∙ How a CM education is ideal for both college bound students and for students with other vocations, presented by Advisory member Wendi Capehart and her daughter Nicole. Wendi is the mother of seven children, grandmother of quite-a-lot, and has been homeschooling for 27 years. Nicole is a second generation homeschooling mom to 3 lively children under 4 with the 4th due in September. Nicole received her degree in history through Purdue University's honours program, and was encouraged by her professors to pursue a PhD. She chose to stay at home and be a mom instead. Wendi's other homeschooled graduates have variously: also gone to college (library science), worked at the animal shelter, tutored writing, sewed, reupholstered aircraft, in addition to marriage and motherhood.
∙ How to be inspired about Nature Study. Auxiliary member Naomi Goegan of California loves exploring nature with her family and has led a local CM co-op with a focus on nature.
∙ What AO's new science changes bring to your homeschool. Jeanne Webb, Auxiliary member coming all the way from Australia, and Kathy Wickward lead AO's Science team.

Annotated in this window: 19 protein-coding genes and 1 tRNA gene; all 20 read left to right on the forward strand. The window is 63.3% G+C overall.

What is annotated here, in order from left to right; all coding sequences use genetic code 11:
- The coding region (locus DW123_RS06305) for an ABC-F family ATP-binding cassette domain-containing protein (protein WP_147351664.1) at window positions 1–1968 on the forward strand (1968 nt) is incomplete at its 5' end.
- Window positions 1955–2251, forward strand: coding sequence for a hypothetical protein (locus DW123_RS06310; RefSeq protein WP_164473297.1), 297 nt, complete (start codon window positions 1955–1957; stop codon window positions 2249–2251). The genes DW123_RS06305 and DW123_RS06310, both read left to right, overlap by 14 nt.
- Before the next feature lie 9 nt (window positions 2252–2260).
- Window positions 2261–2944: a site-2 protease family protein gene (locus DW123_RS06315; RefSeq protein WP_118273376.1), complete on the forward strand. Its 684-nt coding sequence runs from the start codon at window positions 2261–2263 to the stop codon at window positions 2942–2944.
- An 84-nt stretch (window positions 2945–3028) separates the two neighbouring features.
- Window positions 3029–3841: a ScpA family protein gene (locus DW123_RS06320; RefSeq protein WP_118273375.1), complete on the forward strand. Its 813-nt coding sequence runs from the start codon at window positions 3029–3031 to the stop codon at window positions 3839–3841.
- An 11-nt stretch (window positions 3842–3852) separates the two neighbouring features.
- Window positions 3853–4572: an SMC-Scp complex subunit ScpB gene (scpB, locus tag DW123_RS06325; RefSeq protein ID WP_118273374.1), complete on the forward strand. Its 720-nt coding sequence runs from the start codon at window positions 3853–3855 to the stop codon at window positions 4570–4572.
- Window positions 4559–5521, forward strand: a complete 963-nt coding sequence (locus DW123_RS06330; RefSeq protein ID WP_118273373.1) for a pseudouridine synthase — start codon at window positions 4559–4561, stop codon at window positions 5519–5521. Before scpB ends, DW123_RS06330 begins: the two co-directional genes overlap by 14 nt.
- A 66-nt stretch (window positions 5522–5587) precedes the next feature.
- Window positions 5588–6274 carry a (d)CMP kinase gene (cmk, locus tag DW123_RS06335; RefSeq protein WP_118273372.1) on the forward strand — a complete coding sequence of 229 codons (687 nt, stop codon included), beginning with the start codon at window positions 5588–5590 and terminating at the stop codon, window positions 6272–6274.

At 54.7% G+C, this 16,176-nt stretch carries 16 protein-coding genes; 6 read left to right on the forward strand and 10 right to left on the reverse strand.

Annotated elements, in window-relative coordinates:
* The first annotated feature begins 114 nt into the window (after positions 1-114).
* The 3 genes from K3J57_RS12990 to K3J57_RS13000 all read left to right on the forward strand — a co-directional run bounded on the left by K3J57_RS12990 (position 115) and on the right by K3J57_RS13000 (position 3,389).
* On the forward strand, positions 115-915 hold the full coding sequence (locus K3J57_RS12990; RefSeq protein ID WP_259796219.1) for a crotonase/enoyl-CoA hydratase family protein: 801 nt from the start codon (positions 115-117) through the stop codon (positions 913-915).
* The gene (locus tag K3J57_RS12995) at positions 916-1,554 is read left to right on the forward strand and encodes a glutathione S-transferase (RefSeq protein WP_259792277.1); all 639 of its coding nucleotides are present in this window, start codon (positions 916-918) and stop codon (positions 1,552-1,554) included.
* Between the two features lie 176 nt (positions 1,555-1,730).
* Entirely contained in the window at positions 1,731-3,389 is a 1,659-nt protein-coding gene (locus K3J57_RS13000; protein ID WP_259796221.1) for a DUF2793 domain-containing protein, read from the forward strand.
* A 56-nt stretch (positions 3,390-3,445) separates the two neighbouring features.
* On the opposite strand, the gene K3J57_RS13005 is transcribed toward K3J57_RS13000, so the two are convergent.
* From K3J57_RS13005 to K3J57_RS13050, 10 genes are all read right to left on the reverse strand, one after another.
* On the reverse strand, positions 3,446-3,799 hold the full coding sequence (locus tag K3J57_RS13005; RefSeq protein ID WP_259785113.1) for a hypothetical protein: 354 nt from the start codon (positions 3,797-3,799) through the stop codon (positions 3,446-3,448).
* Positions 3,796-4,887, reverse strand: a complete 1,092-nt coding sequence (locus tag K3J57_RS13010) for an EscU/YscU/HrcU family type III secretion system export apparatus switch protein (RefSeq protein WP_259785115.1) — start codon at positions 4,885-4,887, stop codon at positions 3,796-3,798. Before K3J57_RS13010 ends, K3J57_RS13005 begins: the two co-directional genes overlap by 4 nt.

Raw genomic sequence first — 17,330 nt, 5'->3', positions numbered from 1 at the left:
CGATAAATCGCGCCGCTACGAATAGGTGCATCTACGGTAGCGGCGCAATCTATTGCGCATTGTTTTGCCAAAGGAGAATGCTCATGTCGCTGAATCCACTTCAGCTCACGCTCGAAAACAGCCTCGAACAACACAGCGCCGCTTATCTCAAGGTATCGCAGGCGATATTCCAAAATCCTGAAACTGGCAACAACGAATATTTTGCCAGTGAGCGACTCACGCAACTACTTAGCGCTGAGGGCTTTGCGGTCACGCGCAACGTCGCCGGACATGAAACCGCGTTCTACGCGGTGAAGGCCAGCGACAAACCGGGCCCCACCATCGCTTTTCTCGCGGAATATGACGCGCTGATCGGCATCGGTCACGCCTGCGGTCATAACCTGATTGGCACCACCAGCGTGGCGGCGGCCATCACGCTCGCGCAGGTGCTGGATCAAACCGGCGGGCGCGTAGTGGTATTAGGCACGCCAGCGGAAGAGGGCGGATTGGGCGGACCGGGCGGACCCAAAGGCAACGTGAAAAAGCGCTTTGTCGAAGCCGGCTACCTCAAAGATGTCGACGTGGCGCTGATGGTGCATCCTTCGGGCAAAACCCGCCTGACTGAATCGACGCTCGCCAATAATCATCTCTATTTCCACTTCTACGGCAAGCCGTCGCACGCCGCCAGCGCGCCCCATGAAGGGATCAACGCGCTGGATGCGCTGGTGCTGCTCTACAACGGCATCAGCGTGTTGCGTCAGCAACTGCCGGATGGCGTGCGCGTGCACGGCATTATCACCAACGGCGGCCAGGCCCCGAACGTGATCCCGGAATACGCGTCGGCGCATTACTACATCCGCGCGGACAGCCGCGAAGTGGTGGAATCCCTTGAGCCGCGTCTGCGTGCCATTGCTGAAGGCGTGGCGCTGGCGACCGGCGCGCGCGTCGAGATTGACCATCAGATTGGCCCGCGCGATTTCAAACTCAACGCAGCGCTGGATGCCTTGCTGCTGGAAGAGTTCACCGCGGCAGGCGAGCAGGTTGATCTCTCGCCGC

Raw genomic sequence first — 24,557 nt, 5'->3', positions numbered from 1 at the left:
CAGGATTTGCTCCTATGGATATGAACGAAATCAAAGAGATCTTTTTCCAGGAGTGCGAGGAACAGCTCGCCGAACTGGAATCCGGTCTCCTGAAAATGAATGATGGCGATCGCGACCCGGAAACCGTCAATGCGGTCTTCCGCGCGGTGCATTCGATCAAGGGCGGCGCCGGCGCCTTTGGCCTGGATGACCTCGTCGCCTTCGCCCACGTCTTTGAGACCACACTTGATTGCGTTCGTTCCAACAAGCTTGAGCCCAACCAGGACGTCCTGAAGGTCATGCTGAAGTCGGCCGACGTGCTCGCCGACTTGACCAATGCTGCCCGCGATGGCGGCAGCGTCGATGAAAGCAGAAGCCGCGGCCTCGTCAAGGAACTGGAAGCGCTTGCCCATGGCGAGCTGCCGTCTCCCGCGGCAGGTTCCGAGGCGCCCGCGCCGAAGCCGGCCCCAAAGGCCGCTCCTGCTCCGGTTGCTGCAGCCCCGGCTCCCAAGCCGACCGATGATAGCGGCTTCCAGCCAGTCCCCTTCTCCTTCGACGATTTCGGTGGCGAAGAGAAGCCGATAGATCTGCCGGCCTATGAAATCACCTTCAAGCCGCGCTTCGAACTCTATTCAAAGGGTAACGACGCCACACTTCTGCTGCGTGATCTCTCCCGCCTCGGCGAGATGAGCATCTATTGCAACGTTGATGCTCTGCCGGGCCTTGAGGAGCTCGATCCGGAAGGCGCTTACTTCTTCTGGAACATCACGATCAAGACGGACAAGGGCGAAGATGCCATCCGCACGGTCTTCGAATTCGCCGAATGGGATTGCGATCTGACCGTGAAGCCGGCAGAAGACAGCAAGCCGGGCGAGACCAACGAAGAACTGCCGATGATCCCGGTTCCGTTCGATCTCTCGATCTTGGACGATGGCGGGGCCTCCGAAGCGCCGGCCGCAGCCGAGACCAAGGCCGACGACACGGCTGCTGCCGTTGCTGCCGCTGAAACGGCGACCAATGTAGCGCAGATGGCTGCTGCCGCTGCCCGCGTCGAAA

∙ How CM language arts integrates to create the literate child, from pre-reading through high school writing. Auxiliary member Lani Siciliano of Connecticut, homeschool mother of 6, has children working in a variety of language arts levels.
∙ How to use CM's reading method to teach your child to read. Auxiliary member Amy Tuttle (missionary in Peru) has blogged extensively about how she teaches reading.
∙ How (and why!) to teach foreign language. Auxiliary member Phyllis Hunsucker, missionary in Ukraine, has a bilingual home.
∙ Why preschool and kindergarten shouldn't look like school. Auxiliary member Kathy Livingston of Texas will be accompanied by her current Year 0 child, her 21-month old.
∙ How to get a head start on next year's composer study. Megan Hoyt, a classical music lover from childhood, recently authored "Hildegard's Gift."
∙ All that, plus: